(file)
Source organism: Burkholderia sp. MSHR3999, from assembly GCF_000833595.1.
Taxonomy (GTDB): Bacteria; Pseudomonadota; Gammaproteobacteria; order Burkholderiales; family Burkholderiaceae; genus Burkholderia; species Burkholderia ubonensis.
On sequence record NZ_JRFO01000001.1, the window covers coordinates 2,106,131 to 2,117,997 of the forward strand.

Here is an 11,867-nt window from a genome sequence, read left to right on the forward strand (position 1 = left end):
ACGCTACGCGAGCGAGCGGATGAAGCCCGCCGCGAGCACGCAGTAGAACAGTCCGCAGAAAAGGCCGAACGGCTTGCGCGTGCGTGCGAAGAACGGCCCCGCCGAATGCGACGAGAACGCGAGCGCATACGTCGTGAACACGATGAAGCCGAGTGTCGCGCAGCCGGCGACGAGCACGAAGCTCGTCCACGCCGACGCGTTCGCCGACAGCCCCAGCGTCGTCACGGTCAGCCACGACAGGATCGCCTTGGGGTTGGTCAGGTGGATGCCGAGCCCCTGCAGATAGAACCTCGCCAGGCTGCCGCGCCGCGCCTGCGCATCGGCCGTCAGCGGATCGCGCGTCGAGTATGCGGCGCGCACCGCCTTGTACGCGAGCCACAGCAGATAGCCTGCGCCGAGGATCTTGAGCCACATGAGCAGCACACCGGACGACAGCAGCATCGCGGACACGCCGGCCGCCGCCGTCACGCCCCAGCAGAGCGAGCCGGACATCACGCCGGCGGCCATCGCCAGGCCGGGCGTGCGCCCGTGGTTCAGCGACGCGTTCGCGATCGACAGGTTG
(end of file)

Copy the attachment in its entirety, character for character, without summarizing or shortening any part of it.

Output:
Source organism: Burkholderia sp. MSHR3999, from assembly GCF_000833595.1.
Taxonomy (GTDB): Bacteria; Pseudomonadota; Gammaproteobacteria; order Burkholderiales; family Burkholderiaceae; genus Burkholderia; species Burkholderia ubonensis.
On sequence record NZ_JRFO01000001.1, the window covers coordinates 2,106,131 to 2,117,997 of the forward strand.

Here is an 11,867-nt window from a genome sequence, read left to right on the forward strand (position 1 = left end):
ACGCTACGCGAGCGAGCGGATGAAGCCCGCCGCGAGCACGCAGTAGAACAGTCCGCAGAAAAGGCCGAACGGCTTGCGCGTGCGTGCGAAGAACGGCCCCGCCGAATGCGACGAGAACGCGAGCGCATACGTCGTGAACACGATGAAGCCGAGTGTCGCGCAGCCGGCGACGAGCACGAAGCTCGTCCACGCCGACGCGTTCGCCGACAGCCCCAGCGTCGTCACGGTCAGCCACGACAGGATCGCCTTGGGGTTGGTCAGGTGGATGCCGAGCCCCTGCAGATAGAACCTCGCCAGGCTGCCGCGCCGCGCCTGCGCATCGGCCGTCAGCGGATCGCGCGTCGAGTATGCGGCGCGCACCGCCTTGTACGCGAGCCACAGCAGATAGCCTGCGCCGAGGATCTTGAGCCACATGAGCAGCACACCGGACGACAGCAGCATCGCGGACACGCCGGCCGCCGCCGTCACGCCCCAGCAGAGCGAGCCGGACATCACGCCGGCGGCCATCGCCAGGCCGGGCGTGCGCCCGTGGTTCAGCGACGCGTTCGCGATCGACAGGTTG